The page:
Treading Lightly
Treading Lightly

Living with posterior tibial tendonitis

What do you call a runner that can’t run? Depressed.

Junior year of high school I went from being the starting point guard to the score keeper in a cast days before the season was set to start. With half the basketball season out of the question, I sat on the sidelines and watched my team move on without me. I spent more time crying and feeling sorry for myself than I did practicing.

Now it’s years later, my team is just me, myself, and I, and yet being forced to stop doing what I love feels an awful lot like that ruined basketball season. I spend my time obsessing over all of the things I can’t do and wallowing in jealousy over everything everyone else is doing without me.

Almost exactly a year ago I had my first inklings of pain in my feet. As my injury progressed, I spent two months unable to run (and  losing my mind). I didn’t know what to do with myself, and the thought of losing all of the strength and endurance I worked so hard for for years just wasting away while I had to rest physically hurt almost as much as my feet and ankles. I tried running and not running, doing yoga, going for a swim, riding my bike, but no matter what the pain followed (and often worsened). Meanwhile the weeks ticked by and my half marathon grew closer and my mileage goals for the year more impossible.

Trying to undo all of the training mistakes I made this week with some #yoga and #mobility. #PlantarFasciitis

A photo posted by Mandy Ferreira (@treading_lightly) on

With each doctors appointment, new shoes, new inserts, etc. I got a sense of hope and would finally start to feel my mood lift. But days or weeks later when there wasn’t any improvement and I couldn’t sit still without thinking about the pain in my feet, I was right back under my dark cloud that rains all over me. I was desperate for a turning point and for some real hope. I started to throw myself into my PT exercises, contrast baths, and everything else I could do to heal faster. I stayed away from sugar and other foods that are taxing on my body. I pushed through some pain and pulled back before I made things worse. I listened to my body (and hopelessly ignored it). And it worked. I slowly got better. I got stronger. I ran a half marathon. And then another eight weeks later. All the while I lived in fear that my pain would return, that I would be broken again. Sidelined. But after a while the fear faded, and with it went my adherence to my exercises, the contrast baths, the self-massages, the intuition to listen to every little twinge in my body.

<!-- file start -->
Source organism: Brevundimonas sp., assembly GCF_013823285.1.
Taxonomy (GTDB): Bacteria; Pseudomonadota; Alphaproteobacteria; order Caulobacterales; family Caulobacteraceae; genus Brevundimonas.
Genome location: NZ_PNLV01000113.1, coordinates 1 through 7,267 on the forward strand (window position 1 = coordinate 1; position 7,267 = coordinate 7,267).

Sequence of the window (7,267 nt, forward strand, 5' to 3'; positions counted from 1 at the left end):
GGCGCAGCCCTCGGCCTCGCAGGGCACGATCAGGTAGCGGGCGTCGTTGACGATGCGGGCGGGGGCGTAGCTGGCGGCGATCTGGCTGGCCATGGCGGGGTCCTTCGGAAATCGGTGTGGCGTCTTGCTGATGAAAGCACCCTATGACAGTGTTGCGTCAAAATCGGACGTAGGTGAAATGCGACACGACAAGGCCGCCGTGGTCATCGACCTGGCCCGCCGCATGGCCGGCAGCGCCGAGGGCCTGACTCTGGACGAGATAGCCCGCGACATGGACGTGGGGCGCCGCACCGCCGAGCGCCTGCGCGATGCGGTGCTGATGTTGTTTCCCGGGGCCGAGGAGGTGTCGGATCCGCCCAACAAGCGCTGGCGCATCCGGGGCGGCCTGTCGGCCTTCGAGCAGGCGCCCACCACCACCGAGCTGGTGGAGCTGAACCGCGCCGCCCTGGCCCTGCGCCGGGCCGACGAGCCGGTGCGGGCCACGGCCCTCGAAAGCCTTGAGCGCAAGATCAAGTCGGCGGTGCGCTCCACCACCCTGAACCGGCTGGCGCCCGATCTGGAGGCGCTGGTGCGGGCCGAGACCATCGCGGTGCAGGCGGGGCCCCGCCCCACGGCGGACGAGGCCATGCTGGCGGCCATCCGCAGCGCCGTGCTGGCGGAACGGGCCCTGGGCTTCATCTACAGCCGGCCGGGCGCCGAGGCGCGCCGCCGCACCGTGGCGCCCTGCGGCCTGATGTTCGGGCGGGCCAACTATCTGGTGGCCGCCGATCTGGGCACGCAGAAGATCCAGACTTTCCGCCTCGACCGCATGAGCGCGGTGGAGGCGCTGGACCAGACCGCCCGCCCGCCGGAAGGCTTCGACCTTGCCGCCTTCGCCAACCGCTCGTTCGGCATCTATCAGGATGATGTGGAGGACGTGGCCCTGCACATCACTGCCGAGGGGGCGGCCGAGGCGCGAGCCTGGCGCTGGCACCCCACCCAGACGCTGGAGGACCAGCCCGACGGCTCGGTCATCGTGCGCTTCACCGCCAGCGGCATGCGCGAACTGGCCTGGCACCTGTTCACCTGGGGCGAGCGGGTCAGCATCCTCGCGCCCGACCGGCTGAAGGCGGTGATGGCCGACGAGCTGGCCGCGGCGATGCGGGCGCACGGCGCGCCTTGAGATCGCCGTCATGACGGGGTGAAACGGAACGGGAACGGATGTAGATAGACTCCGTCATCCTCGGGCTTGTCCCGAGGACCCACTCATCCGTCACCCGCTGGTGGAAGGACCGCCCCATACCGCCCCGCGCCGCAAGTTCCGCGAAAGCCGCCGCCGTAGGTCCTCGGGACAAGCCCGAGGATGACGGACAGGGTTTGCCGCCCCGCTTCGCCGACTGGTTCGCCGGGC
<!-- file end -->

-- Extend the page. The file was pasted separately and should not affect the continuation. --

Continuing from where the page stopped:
I’m still flying on my Nike Women’s SF finish. #tbt #runchat #werunsf


A photo posted by Mandy Ferreira (@treading_lightly) on


I got careless.

And I paid for it.

It’s a year later, and my PTT is back. Another flair-up. Another setback. Another frustration.

But this time I know. I know I need to be doing my exercises. I know my shoes aren’t going to be a magical fix. I won’t suddenly wake up one morning able to run 13 miles.

Comeback’s are a struggle. But they are worth fighting for. I have four weeks until I run my first race since October, and I am sure as hell going to be at that starting line strong. I am going to strengthen my hips, my ankles, my feet. I will create a solid base that will keep me going through the summer and into the fall. I am going to have months without pain, without limits.

Instead of feeling sorry for myself, I’m looking forward to being set free, to being stronger than before.

2 Responses

  1. […] turns out when my PTT flairs up, I give up on writing these updates. Which is sad because my life doesn’t stop, I […]

  2. […] I am a firm believer that injuries are your body’s way to alert you to an imbalance or weakness, and mine has spoken loud and clear. […]

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